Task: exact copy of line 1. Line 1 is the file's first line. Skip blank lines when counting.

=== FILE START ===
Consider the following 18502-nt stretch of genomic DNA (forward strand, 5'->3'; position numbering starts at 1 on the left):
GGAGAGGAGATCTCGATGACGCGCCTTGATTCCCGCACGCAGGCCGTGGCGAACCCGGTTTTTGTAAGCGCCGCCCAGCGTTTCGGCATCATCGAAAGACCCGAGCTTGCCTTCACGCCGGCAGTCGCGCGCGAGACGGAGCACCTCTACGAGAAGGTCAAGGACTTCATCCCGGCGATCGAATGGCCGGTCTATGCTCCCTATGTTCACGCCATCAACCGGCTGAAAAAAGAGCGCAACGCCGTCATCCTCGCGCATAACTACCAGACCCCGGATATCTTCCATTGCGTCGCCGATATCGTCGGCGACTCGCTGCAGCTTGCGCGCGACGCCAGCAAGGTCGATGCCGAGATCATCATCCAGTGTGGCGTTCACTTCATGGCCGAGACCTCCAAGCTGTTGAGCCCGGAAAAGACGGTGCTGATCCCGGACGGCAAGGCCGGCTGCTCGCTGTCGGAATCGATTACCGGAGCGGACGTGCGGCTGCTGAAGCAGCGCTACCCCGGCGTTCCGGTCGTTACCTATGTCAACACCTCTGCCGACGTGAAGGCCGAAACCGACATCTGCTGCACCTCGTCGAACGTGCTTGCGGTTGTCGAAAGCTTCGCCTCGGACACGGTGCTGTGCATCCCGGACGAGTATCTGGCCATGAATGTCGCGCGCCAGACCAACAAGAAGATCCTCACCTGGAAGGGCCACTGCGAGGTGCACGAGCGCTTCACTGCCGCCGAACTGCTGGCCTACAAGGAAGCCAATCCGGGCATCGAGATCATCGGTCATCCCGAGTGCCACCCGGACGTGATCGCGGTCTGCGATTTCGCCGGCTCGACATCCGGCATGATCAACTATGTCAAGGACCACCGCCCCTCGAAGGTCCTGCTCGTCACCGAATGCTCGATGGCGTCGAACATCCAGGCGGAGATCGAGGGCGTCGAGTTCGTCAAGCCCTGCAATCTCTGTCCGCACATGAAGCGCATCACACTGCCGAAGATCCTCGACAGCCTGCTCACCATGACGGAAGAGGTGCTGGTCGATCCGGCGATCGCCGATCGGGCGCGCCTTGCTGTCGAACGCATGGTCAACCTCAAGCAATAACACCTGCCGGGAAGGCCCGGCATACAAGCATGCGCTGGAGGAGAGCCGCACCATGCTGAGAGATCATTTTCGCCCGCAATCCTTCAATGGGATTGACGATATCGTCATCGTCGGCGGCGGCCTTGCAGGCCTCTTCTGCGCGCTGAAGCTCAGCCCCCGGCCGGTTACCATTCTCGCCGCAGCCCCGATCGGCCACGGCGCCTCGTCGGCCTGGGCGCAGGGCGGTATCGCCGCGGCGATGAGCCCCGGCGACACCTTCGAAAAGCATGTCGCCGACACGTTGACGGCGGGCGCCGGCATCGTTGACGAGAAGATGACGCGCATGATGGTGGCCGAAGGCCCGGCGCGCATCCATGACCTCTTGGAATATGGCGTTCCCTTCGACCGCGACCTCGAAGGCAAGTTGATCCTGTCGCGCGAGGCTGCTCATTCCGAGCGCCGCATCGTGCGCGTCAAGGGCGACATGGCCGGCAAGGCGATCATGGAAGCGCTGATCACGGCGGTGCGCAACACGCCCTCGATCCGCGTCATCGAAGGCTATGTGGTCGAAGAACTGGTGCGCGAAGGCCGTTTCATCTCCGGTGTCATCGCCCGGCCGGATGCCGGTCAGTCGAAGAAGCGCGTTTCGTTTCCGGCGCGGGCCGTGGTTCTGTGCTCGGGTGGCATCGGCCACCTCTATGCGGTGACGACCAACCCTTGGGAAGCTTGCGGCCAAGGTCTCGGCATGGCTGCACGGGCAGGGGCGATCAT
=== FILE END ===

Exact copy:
Consider the following 18502-nt stretch of genomic DNA (forward strand, 5'->3'; position numbering starts at 1 on the left):